Not a bad read and as decent a history of the band as you’re likely to find.
Based on interviews with the band done quite recently and released to tie in with the new “A Skeletal Domain” album, “Bible of Butchery” makes for a good companion tome. Its weak point is there’s really nothing new or massively revelatory within its pages.
There’s a potted band history and a first-person biography of each member, plus a selection of song lyrics some of which are briefly annotated. In addition, there’s a longer interview section towards the end with more up-to-date questions which covers the bands’ individual touring memories and the like.
Chris Barnes’ time in the band is, of course, mentioned and the terms of his departure aren’t exactly skimmed over. While it’s a part of the current members’ history I’m sure they’re glad is in the past, it would have been good to have had something more details from around that time – and the cherry on top would of course have been to hear Chris’s side of the story. I’m sure there are reasons for that being missing (not least of which is whether Chris wants to talk about it or not), but if there was the ideal place for it to be published then this was it.
The presentation is top notch – Brian J Ames should take a bow – and there are plenty of photos scattered around the blood-trimmed pages to really flesh it out.
I enjoyed reading it, but I think the fact that the band are so damn nice and there’s been relatively (and surprisingly!) little controversy in Cannibal Corpse’s 25 years, the overall story isn’t as full of ups, downs, twists and so forth that could make it more interesting.
For the completist and the mad fan, there’s probably not another book that comes close to covering the band’s history and for this reason I’d recommend it. That and the great artwork.
A great collection, though some completists will likely already have about half of the material already. What’s left, though, is typically excellent.
A handful of short stories which introduce new characters – some of whom have already made appearances in the novels – and a couple which tie in with major plot threads.
Cream of the crop is one which sits nicely on its own, and doesn’t have any real attachment to any of the existing storylines – Get Thee Behind Me, Bubba Moon. Probably the creepiest story I’ve ever read by Landy.
Some may see it as a way of extending the now-finished Skulduggery series (the final book was published this month), but there’s enough original content in here to make it worth the purchase/library loan.
Console Wars is John Grisham for nerds. Predominantly coming over as a “good guy vs the big bad corporation” story, and filled with industry insider detail it’s a surprisingly easy read.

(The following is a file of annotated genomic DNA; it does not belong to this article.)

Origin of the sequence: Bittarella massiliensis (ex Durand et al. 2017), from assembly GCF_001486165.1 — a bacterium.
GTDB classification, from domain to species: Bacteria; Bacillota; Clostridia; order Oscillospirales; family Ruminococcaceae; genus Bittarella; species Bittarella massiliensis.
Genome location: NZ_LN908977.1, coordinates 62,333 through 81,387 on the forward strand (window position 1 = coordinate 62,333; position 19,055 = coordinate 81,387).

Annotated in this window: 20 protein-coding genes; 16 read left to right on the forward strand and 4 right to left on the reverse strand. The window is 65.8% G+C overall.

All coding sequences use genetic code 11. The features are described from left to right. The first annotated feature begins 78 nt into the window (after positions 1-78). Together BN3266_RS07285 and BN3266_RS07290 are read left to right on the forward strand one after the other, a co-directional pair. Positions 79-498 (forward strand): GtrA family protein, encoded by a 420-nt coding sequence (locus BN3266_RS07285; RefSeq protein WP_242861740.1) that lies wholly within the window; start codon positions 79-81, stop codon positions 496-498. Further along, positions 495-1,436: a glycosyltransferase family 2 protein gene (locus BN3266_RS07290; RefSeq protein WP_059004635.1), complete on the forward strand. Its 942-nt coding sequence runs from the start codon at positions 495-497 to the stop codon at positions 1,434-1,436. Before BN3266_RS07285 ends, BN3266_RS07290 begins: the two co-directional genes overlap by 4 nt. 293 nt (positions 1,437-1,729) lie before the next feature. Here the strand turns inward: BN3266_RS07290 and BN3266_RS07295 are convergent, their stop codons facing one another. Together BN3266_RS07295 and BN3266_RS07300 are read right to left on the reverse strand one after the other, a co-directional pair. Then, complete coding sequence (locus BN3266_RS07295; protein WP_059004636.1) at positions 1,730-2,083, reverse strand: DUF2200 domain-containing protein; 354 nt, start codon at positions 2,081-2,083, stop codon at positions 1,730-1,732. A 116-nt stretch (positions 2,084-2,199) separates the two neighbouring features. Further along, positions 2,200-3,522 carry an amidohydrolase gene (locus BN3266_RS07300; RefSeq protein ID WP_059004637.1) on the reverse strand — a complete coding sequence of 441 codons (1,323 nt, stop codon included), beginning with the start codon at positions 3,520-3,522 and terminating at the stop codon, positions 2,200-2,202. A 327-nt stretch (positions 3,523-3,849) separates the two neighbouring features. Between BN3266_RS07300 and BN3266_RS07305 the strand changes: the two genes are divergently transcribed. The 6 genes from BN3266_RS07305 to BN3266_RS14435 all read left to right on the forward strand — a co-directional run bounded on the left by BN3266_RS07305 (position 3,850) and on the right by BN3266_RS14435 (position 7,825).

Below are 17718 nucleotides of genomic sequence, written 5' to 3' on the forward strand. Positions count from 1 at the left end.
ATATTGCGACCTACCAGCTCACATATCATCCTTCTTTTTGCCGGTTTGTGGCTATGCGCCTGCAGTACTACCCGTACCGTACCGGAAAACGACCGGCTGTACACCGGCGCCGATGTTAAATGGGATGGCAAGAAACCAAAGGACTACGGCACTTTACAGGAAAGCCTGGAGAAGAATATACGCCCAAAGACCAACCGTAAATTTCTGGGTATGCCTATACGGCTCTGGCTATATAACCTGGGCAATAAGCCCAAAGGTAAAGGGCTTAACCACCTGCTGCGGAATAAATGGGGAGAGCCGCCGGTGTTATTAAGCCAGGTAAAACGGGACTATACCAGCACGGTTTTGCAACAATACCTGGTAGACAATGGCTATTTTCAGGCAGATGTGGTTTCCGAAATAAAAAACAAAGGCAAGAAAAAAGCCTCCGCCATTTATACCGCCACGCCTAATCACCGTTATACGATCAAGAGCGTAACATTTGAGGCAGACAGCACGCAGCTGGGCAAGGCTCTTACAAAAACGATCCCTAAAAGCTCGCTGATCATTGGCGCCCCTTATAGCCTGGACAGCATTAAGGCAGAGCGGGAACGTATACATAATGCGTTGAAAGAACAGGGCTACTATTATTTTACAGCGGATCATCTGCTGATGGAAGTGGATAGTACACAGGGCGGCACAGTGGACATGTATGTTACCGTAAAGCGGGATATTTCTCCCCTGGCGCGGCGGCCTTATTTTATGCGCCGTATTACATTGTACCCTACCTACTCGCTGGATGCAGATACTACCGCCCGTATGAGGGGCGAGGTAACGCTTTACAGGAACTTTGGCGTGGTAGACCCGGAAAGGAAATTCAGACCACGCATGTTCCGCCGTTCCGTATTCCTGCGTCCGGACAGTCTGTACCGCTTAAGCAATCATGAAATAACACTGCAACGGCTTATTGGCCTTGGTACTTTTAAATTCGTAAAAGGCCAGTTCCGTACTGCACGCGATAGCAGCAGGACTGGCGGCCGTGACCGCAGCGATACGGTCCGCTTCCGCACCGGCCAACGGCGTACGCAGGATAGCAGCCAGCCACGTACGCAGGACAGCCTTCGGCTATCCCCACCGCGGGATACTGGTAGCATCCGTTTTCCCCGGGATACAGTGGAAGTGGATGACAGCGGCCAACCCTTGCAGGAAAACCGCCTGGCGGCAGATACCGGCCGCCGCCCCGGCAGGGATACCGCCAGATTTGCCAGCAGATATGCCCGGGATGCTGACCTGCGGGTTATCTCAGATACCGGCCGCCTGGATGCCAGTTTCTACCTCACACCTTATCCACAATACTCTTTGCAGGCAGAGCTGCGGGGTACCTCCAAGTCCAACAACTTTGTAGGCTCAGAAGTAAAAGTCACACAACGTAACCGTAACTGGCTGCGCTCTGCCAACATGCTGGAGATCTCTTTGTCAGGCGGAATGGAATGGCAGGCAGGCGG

The Sega / Nintendo generation was one I was part of chronologically, but not actually involved in. We had an Atari VCS which led the charge in home consoles before (partly down to wonders such as the E.T. game) crashing spectacularly and taking the whole concept of the “home arcade” with it. By that time, we’d moved onto computers (a Sinclair ZX-81 followed by an Amstrad, then Amiga and onto PCs), which was more common in the UK as opposed to the console-friendly US where Nintendo went on to corner the market.
Until Sega came along.
Console Wars is that story. The battle for market dominance between Mario and Sonic, bracketed by the demise of Atari and the rise of Sony. There are tons of little facts and background stories in here without it coming across as a book of nerd trivia. It’s about the story and the characters first and foremost.
At 558 pages it’s no lightweight, but it’s also not a coffee table book. This is written to be read, not just glanced through occasionally.
If you’re looking for a gift for the geek in your life that’ll get them off the internet for a while yet still keep them quiet, this will almost certainly go down well.
Parents may get this. We had a guest at our school prize day at the end of term – Gerry Hughes. A remarkable man, born deaf, who was at the forefront of having British Sign Language recognised as both a necessity and a right in the classroom. He sailed solo around Britain in 1981 (the first deaf man to do so), and extended on this with a transatlantic trip in 2005. Then thought he should top it all off with a global jaunt crossing all five capes in 2012-13.
He’s won prizes in deaf football and deaf golf. He was the first registered deaf person to achieve chartered teacher status in Scotland (before the government abolished the scheme for reasons which I will never understand a year or so ago).
Overall, an amazing person who’s crammed more into his lifetime so far than most of us could shoehorn into half a dozen.
He was hanging around after the ceremony and I really wanted to go up and say something to him.
Sadly, that’s the point where I realised that the only British Sign Language I know with any degree of accuracy is: “Mr Tumble’s Spotty Bag”.
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